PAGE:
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Connecting up a bunch of 1W LEDs Answered

Yet another LED question I'm afraid....

I've have a bunch of 30 cheap 1W LEDs from eBay and plan to use them in my kitchen for under-cabinet lighting. Forward voltage on the LEDs is 3-3.5V, max current 300mA.

I'm trying to figure out how best to power them. I have an old laptop power supply that provides 12V and up to 3A - that would give me up to 36W, enough to power the 30 x 1W LEDs. If I created multiple rings of 4 LEDs in series (giving a 3V drop across each), then connected each of these rings in parallel would that work? Or should I say, would that be a good way of doing things?

When dealing with much lower power LEDs (the typical 30mA or so type), I would usually put a resistor in front of each, but it seems that in the case of 1W LEDs I could end up losing a lot of energy across a resistor (and fry it in the process).

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Downunder35m

3 years ago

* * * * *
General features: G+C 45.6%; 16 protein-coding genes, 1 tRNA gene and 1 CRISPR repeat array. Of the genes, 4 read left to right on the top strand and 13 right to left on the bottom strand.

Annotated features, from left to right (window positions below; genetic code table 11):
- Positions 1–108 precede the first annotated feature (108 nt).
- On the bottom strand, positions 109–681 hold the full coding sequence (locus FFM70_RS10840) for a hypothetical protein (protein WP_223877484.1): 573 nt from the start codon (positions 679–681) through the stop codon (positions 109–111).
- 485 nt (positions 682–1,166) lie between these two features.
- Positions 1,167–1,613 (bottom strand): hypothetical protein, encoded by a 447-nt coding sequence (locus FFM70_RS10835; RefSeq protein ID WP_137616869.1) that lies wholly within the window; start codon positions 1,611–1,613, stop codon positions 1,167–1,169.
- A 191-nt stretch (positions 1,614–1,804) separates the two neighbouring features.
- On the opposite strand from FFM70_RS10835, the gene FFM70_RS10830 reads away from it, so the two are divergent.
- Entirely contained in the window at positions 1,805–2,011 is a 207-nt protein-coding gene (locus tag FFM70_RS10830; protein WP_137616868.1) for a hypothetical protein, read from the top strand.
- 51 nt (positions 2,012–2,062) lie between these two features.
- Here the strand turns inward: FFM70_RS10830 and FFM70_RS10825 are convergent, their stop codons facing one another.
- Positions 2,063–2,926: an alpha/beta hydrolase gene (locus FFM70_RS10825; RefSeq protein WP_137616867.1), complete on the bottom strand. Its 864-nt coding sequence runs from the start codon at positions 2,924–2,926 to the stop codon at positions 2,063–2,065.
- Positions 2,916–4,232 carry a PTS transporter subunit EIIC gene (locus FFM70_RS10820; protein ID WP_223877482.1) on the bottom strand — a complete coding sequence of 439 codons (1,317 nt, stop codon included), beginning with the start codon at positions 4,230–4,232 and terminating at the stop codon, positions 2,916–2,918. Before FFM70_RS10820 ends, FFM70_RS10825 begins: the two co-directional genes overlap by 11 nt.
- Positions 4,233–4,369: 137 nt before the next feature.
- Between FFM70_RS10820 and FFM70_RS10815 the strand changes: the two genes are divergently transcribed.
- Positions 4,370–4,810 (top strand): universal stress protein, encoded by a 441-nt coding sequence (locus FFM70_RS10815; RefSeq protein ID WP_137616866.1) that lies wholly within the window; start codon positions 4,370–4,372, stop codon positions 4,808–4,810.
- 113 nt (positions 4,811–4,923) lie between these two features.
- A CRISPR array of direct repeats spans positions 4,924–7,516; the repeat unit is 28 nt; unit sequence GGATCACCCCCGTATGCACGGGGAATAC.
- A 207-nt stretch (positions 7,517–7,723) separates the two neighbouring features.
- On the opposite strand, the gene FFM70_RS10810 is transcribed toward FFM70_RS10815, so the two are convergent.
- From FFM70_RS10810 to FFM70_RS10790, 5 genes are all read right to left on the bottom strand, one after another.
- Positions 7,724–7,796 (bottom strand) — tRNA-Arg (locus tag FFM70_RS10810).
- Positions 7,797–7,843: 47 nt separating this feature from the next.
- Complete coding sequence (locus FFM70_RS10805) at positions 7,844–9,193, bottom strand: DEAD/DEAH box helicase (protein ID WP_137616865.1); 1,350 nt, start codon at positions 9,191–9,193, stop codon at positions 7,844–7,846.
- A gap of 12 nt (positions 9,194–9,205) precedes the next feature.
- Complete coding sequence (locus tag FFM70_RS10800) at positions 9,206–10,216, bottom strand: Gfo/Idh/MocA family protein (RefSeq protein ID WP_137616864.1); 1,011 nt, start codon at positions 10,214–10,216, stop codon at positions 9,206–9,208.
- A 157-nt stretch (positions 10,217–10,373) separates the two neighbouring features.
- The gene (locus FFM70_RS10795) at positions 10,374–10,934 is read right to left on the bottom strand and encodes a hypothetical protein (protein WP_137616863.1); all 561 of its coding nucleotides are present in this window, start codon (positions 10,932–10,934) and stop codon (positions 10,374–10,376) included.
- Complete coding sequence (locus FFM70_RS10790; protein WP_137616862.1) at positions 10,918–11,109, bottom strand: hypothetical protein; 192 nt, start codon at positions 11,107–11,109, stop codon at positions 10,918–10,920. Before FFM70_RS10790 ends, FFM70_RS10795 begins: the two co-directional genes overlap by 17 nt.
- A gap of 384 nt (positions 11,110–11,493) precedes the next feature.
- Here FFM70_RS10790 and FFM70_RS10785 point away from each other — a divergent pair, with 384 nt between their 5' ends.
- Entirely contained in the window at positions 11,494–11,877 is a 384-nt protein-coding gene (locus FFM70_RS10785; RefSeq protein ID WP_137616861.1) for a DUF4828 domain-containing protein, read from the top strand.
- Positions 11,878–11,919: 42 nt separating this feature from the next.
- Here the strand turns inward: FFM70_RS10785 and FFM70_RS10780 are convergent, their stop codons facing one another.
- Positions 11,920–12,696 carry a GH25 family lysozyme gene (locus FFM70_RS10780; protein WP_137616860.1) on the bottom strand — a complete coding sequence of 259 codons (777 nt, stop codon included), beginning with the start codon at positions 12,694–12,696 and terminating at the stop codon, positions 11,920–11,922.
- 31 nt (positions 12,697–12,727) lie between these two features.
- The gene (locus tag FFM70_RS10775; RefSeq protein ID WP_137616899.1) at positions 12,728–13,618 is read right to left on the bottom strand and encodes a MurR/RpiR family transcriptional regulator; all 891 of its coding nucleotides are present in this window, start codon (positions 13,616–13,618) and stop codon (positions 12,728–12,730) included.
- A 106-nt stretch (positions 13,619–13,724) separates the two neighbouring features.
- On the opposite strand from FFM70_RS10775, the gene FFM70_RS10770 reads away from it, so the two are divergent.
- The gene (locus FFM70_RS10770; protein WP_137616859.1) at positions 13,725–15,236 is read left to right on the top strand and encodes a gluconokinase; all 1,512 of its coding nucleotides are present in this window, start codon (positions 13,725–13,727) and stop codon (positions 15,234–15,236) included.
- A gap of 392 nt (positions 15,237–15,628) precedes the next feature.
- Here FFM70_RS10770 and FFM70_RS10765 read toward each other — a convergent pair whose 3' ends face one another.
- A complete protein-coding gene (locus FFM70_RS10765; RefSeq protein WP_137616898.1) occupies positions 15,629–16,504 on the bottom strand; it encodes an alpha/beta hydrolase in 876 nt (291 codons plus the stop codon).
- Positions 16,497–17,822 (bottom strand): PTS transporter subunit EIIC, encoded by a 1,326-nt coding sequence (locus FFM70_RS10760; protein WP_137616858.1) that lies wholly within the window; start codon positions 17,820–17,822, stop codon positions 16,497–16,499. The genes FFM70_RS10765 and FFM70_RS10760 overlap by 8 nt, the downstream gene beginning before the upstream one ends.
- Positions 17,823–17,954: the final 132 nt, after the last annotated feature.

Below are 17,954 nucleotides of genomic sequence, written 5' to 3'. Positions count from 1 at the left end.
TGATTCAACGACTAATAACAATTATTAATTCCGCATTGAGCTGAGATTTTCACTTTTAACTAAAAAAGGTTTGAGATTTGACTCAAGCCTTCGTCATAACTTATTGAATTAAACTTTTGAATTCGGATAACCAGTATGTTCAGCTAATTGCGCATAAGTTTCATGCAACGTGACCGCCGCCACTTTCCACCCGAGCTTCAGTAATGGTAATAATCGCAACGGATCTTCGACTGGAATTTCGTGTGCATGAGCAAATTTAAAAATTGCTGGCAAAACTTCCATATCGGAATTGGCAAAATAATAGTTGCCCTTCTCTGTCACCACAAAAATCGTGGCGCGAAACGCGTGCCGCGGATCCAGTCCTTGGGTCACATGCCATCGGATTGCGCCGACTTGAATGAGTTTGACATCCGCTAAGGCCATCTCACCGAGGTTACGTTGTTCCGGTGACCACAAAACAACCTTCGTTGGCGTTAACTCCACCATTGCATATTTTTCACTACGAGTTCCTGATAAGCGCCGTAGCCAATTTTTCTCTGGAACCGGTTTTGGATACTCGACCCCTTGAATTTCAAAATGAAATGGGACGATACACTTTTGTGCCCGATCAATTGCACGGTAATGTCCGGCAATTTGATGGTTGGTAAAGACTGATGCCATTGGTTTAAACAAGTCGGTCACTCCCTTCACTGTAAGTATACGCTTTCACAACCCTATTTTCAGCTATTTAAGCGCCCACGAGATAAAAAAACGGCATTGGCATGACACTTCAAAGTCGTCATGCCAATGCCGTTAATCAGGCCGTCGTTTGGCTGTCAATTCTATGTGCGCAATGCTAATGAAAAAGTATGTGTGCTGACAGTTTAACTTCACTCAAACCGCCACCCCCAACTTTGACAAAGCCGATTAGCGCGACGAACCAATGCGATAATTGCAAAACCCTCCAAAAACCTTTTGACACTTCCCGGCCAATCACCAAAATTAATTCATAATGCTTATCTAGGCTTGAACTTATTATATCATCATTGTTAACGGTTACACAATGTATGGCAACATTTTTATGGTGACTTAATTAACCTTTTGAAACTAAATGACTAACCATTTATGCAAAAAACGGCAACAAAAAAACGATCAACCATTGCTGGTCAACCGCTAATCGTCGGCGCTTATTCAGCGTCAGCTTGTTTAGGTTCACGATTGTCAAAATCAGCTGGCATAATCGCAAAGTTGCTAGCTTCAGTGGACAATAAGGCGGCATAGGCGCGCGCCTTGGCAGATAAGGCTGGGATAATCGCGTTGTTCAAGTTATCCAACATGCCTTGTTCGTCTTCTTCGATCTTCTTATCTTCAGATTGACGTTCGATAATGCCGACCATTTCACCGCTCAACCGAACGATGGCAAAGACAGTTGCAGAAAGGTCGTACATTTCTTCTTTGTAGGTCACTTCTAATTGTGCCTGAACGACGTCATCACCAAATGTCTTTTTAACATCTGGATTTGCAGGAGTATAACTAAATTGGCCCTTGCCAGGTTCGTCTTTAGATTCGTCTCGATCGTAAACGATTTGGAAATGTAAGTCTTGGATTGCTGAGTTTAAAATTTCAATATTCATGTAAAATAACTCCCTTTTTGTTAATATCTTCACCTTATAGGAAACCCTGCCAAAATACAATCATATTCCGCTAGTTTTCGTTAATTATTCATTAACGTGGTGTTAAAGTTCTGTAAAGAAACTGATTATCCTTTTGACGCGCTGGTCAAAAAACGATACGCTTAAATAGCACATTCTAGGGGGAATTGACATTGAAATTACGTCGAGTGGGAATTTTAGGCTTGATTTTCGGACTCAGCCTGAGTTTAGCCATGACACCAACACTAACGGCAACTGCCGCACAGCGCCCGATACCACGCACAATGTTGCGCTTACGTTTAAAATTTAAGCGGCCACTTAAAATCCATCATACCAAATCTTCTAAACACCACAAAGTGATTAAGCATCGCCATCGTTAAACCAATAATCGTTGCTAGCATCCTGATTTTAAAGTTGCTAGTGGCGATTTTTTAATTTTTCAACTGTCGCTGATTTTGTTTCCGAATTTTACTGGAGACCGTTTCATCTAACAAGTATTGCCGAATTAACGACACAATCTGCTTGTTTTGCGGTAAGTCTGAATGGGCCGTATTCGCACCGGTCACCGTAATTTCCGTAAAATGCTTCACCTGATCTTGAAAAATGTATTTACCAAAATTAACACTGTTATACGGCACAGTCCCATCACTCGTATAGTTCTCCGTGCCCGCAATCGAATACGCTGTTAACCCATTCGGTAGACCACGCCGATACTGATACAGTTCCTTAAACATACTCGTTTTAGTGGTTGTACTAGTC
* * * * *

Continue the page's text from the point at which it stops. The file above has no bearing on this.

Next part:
The resistor is to limit the current going into the LED.
In other words: it prevents the LED from blowing up if something is not 100% correct.
Since you would like to operate them in series to stay under the nominal voltage for the LED's it should work just fine - in theory.
Problem with LED's is they change their electrical reistance slightly when getting hot.
Here come these dedicated LED drivers into the game.
They provide a set voltage and a set amperage, the later won't go up no matter what happens.
For powerful LED's you need powerful heatsinks and if no dedicated driver is used I would at least include a constant current circuit to protect the LED's - for each set of 4 LED's that is.

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Yonatan24

3 years ago

A 12V Laptop power supply? That's pretty rare...

Sounds good. Just make sure that they don't heat up a lot. Those cheap ones tend to heat up quite a bit...